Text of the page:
So there’s this thing in Minnesota, “Cabin Culture.” People are always going “up to the lake” or “out to the cabin” on the weekend. The cabins are family possessions, and the excursions to them are generally restricted to family, too. Since I’m from outstate and didn’t marry into a cabin family, I’d resigned myself to the fact that this wasn’t going to be a part of Minnesota life of which I could partake.
Until my amazing friend Mary sent out an invite for a long weekend in Embarrass. Family friends own a cabin that they open up to visitors in the wintertime, and seven of us headed up there last Friday.
It’s the coldest place in Minnesota – apparently the overnight temp fell to -42°F on our first night there, but we were indoors and thus did not perish.
It’s a beautiful property with a wood-fired Finnish sauna, which we took twice over the weekend. Deep conversations were had within, as apparently 160°F just melts out all of the words. If you know me at all, you won’t be surprised that I always want to give and receive all of the information. What may surprise you is what we did after the sauna.
You see that kind of scuffed-up pile of snow just outside the sauna door? Do you see that long ridge in the shadowy area? That there would be the imprint of MY BODY. From where I ROLLED in the SNOW. Maybe 160°F also melts brain cells.
Michael and Mary both said they were going to do it and I thought they were insane, but went outside with them just to witness the spectacle. I don’t remember deciding that I was going to do it, too; I just remember standing on the ice, and then pushing myself up out of the snowbank. I’d have thought such a thing would be torture, but the contrast of temperatures seemed to short-circuit my skin, and my brain just refused to process what had happened. It was like “this information we are receiving can’t be right, so we’ll just shut down the reporting process until we figure out what’s going on out there.” I felt amazing for a least an hour afterward. Looks like I finally found something for which my endorphins work properly.
We also went snowshoeing, which I’ve been wanting to try for awhile.
I decided before we started that as long as I only fell down three times, I’d consider myself a success. I was only felled two and a half times, therefore I won! It was a lot harder than I expected (apparently that snow was more powdery than is ideal for the activity), but not un-fun.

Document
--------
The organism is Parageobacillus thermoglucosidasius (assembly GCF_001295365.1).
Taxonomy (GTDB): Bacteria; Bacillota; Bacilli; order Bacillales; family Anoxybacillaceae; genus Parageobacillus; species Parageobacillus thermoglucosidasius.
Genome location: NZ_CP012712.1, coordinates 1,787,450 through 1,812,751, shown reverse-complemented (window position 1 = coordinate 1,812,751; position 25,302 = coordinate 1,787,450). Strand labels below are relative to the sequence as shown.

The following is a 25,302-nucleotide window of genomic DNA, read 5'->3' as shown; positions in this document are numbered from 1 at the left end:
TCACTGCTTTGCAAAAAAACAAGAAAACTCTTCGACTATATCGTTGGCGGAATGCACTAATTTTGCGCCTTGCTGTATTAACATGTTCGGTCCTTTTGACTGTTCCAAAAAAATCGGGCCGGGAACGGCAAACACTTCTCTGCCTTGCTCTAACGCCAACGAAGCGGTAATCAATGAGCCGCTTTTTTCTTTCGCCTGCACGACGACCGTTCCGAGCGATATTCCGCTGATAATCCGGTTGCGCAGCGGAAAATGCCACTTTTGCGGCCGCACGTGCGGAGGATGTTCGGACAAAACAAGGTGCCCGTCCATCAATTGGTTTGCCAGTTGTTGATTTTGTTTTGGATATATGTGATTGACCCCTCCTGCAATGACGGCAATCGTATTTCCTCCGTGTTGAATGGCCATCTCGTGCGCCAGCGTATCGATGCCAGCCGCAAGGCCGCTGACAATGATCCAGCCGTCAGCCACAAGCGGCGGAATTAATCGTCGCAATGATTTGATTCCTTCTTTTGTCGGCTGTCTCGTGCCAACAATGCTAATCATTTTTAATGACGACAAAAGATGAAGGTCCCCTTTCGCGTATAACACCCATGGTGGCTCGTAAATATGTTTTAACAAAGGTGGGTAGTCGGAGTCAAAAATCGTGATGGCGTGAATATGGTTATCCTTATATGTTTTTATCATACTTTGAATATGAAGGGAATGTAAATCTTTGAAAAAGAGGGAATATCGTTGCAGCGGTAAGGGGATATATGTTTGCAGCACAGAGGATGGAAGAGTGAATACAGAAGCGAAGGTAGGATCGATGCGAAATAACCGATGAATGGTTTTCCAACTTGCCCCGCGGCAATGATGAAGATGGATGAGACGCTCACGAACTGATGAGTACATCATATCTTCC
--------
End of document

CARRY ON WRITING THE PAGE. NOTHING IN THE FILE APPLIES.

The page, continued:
I turned back before everybody else; I made it a little past the spot from which this shot was taken. Across the field and to the tree line was my goal, and I met it. The walk back was profoundly quiet and still. I’m kind of glad I got to do that part alone.
Scott’s dog Winston (and Lori’s dog Milou) had a marvelous time as well, even without snowshoes.
The outdoor activities were fun, but the main focus of the weekend was maximum hanging out. Board games and knitting and conversation and movies and reading and enjoying being warm inside while looking out at the dazzling, deadly landscape.
Also there was eating. Lots and lots of delicious eating. Pizza and coffee cake and homemade lasagna and crazy eggs and brownies and Tres Leches cake and everyone was so nice to accommodate our stupid still-restricted diet.
(I may or may not have had the last of the coffee cake for breakfast this morning, Lori.)
Magnificent Mary and her Xmas present, the armwarmers I finally finished last week.
This was where Michael and I slept. The whole cabin was so thoughtfully fitted out; fully equipped kitchen, piles of towels and blankets. games, books, toys; just everything we could need while we were there. The reentry process has been a bit bumpy, let me tell you.
After two and a half days, it was time to pack up, however much we wanted to stay. We squeezed so much joy out of the visit, but reality beckons.
Memories to treasure, and new friends as well. I’m so ardently grateful for this experience.
The hospitality of the cabin’s owners as well as that of Mary’s aunt and uncle goes back decades, as we saw when we flipped through their guestbook. I hope that someday I’m able to do something this nice for other lonely strangers, somewhere in the world.
(1st, 4th, 5th & 6th photos provided by lovely Mary.)